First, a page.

Protecting Your Garden from Wind Damage




April 5, 2010
By Holly Deyo

Breezes in your garden are important for pollinating plants and circulating air keeps leaves and roots healthy. However too much wind can shred leaves, break stems and branches and in worst cases, saw off tender plants at dirt level.

For over a week now, we've dealt with hellish wind that is wearing on nerves and plants alike. One casualty: 70mph gusts blew down a newly framed apartment building (see article below) and threw heaps of dirt into the air. Normally blue skies turned an unhealthy, murky brown. You know it's bad when even "working dogs" don't want to venture outside for bathroom breaks and daily walks.

They weren't the only ones to suffer. Newly planted romaine with their long slender leaves were pummeled by this force of nature. However, damage was easily prevented with the help of a frost blanket.

This photo is of the city of Pueblo and we live in a neighboring rural community to the west. Many of our roads aren't paved and Pueblo was the unhappy recipient of our dirt.

Photo: High winds Thursday kick up dust and dirt, obscuring the landscape around Pueblo including the Comanche power plant.


Since wind in this area comes mostly from the north and west, we attached a barrier cloth on those sides only. This was easy to do since our "lettucey-type" plants are protected by hardware mesh wire. Without a wire fence, jack rabbits and cottontails would make short work of these ready-made salads. By covering only two sides, it still allowed in the sun on the south and west. The fabric literally went up in 3 minutes by clipping the material about every 8" with clothes pins.

NOTE: Doubled over landscape fabric and Sunblocker material with a tight weave (50% and smaller) also work well as wind barriers.

After the fabric was in place, I gave the lettuces a gentle overhead drink.

Excessive wind can quickly dehydrate plants and watering their leaves does two things: It more quickly re-hydrates them since water travels through both leaves and roots, and it removes suffocating dust that clogs leaf pores. Plants with dusty leaves is like breathing through a face mask. It makes them work harder when they need to put their energy into root growth and plant structure.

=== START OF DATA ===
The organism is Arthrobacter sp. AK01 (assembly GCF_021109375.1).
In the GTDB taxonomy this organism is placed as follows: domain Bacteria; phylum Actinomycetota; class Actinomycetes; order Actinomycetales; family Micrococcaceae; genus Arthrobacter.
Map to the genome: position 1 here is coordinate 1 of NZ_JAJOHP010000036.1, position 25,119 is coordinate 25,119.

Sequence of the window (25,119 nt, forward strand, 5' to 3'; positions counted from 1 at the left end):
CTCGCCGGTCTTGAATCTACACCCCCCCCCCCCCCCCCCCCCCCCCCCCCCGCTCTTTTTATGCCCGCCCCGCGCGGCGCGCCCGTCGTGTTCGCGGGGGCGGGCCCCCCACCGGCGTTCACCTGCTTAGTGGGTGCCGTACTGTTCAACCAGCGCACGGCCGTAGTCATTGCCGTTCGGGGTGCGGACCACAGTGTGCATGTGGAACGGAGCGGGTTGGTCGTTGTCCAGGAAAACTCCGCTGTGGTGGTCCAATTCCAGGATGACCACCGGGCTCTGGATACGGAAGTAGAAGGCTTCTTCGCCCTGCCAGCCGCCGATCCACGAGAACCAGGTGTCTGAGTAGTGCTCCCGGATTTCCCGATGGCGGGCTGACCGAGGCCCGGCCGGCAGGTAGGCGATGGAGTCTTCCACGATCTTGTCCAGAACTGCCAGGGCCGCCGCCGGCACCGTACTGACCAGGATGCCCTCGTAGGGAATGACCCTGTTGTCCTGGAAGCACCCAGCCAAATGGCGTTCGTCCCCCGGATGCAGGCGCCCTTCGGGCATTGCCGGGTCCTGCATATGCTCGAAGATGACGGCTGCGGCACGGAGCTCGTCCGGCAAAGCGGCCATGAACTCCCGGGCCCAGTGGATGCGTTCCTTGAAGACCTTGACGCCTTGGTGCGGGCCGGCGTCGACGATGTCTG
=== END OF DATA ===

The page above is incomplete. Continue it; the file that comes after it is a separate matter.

Normally the idea is to keep most water off leaves since it can promote disease – especially in humid areas. It can sunburn young tender leaves when water droplets act as a magnifying glass and intensify the sun's rays. At this time of year the sun is still at a low angle so it's not a problem.

If winds are prolonged, check seedlings often to see if they need more water.

A week later, the protective fabric is still in place since three more days of high wind is forecast. Plants, people and pups will all be glad to see it leave!


http://standeyo.com/NEWS/10_Food_Water/100405.garden.cloth.wind.html




April 2, 2010
The Denver Post

An apartment building under construction collapsed Thursday afternoon amid wind gusts up to 70 mph.

Six workers were on the second story inside, and two suffered injuries characterized as non-life-threatening by the Pueblo Fire Department. (another article reported they had broken bones)

The building in the 3100 block of Spaulding Avenue on Pueblo's northwest side collapsed at 1:38 p.m. Thursday.

Each of the building's two floors was about 4,500 square feet, and the structure did not yet have a roof, according to the Fire Department.

The cost of the damage has not yet been estimated.


Photo: 70 mph gusts were reported before the collapse; two workers were hurt. Workers look on after high winds caused a portion of the framing of an apartment building under construction to collapse Thursday afternoon.